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By Thomas Baekdal - September 2006

Tip for self-editors: Use a Narrator

Many write and publish on a daily basis - like the journalists at newspapers. But, whereas the journalists have an editorial staff, we have to do it all by ourselves.

And, trying to edit your own stuff is very hard. You cannot edit your own words. You will read what you think is there and not what it really says.

Wouldn't it be great if you could have someone else to read your articles? Well, you do.

Microsoft's Narrator and Apple's VoiceOver

Both Windows XP and Mac OS X includes a built-in person. This person can read all the things you write back to you.

This is a very handy way of finding irregularities in your text. You can hear when a word is missing, or when you have added an odd punctuation mark. You can hear odd passages, or sentences that is either too long or just messy.

It is like having your own Personal Editing Assistant.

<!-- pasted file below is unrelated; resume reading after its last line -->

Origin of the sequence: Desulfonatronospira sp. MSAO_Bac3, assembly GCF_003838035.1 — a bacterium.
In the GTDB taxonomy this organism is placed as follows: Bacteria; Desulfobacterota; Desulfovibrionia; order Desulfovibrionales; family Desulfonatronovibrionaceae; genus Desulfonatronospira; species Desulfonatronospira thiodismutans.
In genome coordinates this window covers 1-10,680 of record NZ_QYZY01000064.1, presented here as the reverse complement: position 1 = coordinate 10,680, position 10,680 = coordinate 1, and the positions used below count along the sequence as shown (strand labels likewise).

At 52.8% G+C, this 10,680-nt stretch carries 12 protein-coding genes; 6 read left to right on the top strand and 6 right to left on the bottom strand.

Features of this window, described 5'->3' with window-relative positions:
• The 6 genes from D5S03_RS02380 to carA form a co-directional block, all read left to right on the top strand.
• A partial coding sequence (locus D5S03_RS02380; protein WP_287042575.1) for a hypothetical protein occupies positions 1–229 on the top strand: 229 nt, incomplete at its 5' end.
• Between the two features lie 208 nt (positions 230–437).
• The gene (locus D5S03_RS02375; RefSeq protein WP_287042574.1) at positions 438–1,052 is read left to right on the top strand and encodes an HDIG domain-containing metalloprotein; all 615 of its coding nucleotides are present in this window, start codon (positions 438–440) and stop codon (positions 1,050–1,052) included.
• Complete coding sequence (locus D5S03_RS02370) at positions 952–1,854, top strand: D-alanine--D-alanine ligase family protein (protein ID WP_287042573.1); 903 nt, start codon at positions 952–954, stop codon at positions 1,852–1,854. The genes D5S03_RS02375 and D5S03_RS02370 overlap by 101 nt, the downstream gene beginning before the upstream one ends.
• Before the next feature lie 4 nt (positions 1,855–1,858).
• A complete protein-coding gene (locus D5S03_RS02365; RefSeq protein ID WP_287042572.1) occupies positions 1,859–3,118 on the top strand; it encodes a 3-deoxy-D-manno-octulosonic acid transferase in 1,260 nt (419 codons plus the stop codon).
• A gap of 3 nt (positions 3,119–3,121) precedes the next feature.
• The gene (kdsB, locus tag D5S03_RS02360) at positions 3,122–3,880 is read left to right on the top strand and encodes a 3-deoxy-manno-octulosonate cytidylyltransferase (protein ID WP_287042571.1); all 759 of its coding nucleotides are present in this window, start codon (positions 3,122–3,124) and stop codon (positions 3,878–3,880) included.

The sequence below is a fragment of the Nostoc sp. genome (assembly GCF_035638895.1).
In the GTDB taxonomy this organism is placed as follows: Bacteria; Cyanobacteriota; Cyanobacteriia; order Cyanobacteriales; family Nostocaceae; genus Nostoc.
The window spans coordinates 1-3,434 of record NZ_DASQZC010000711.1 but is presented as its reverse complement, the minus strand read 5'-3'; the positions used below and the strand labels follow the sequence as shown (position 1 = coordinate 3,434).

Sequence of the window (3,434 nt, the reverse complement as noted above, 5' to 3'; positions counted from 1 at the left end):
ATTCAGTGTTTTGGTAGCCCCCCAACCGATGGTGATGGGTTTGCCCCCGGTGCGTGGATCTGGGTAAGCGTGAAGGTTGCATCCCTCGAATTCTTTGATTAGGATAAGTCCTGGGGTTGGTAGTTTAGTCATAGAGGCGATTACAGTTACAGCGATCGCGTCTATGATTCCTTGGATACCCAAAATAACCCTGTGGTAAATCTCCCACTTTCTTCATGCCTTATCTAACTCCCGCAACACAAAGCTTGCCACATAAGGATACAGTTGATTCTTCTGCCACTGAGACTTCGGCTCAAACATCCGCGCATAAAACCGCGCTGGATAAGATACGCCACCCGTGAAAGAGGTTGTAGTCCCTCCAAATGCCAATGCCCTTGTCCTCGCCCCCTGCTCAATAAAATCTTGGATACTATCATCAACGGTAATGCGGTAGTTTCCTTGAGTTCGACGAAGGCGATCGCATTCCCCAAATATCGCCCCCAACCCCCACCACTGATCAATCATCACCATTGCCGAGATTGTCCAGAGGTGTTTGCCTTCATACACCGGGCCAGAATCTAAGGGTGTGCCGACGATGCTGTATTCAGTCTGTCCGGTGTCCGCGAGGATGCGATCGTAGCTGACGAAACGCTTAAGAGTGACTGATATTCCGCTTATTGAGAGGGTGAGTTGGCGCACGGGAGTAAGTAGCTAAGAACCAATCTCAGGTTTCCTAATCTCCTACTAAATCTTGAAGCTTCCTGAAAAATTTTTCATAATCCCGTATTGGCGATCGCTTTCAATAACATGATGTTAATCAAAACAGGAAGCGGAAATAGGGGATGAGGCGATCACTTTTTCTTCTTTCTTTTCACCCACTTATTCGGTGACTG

Note: Mac OS X's VoiceOver utility has much better sound than Windows XP's Narrator, but they still sounds like a computer. It is something that takes a little while to get used to. The new Mac OS X Leopard is going to feature a much better voice, and so is Vista.

How to use?

Windows XP' Narrator can be found in the start menu under Accessories - Accessibility. It is not the easiest tool to use. It will speak back every time you hit a key on your keyboard, or when a Window receives focus.

The problem is that it cannot read the content of your browser - or the content of Word 2007. Personally I copy the final article into Notepad and have it read back to me from there.

Mac OS X's VoiceOver Utility can be found in the Application - Utilities folder. It is a much more complex application - and is even harder to use than Microsoft's.

It too cannot read the contents of the browser or whatever text tool you are using. But you can set it up to read text you highlight with the keyboard. I usually copy the article to TextEdit and hit Select All (Command+A).

I must admit I am amazed how user-hostile these tools are. I wouldn't want to be a blind person. But as a tool for self-editors they are very useful.

 
 
 

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Thomas Baekdal

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